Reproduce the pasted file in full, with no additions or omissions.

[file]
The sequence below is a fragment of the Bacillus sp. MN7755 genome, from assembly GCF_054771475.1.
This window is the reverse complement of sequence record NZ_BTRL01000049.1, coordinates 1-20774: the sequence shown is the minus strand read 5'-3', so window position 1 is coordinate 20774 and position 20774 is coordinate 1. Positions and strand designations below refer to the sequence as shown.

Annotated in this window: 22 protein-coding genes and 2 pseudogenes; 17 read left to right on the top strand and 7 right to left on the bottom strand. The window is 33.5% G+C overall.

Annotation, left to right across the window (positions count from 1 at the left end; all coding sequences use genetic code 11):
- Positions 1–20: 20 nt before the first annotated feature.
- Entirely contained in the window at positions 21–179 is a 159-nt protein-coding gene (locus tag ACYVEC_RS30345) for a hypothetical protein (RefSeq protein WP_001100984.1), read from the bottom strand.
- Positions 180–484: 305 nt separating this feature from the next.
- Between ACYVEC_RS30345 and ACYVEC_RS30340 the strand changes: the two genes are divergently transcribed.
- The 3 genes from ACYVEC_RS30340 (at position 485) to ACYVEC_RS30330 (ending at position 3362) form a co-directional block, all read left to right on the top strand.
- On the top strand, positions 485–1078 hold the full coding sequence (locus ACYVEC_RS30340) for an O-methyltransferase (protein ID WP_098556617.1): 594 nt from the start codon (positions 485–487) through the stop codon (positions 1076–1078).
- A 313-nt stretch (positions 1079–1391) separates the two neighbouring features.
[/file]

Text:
The sequence below is a fragment of the Bacillus sp. MN7755 genome, from assembly GCF_054771475.1.
This window is the reverse complement of sequence record NZ_BTRL01000049.1, coordinates 1-20774: the sequence shown is the minus strand read 5'-3', so window position 1 is coordinate 20774 and position 20774 is coordinate 1. Positions and strand designations below refer to the sequence as shown.

Annotated in this window: 22 protein-coding genes and 2 pseudogenes; 17 read left to right on the top strand and 7 right to left on the bottom strand. The window is 33.5% G+C overall.

Annotation, left to right across the window (positions count from 1 at the left end; all coding sequences use genetic code 11):
- Positions 1–20: 20 nt before the first annotated feature.
- Entirely contained in the window at positions 21–179 is a 159-nt protein-coding gene (locus tag ACYVEC_RS30345) for a hypothetical protein (RefSeq protein WP_001100984.1), read from the bottom strand.
- Positions 180–484: 305 nt separating this feature from the next.
- Between ACYVEC_RS30345 and ACYVEC_RS30340 the strand changes: the two genes are divergently transcribed.
- The 3 genes from ACYVEC_RS30340 (at position 485) to ACYVEC_RS30330 (ending at position 3362) form a co-directional block, all read left to right on the top strand.
- On the top strand, positions 485–1078 hold the full coding sequence (locus ACYVEC_RS30340) for an O-methyltransferase (protein ID WP_098556617.1): 594 nt from the start codon (positions 485–487) through the stop codon (positions 1076–1078).
- A 313-nt stretch (positions 1079–1391) separates the two neighbouring features.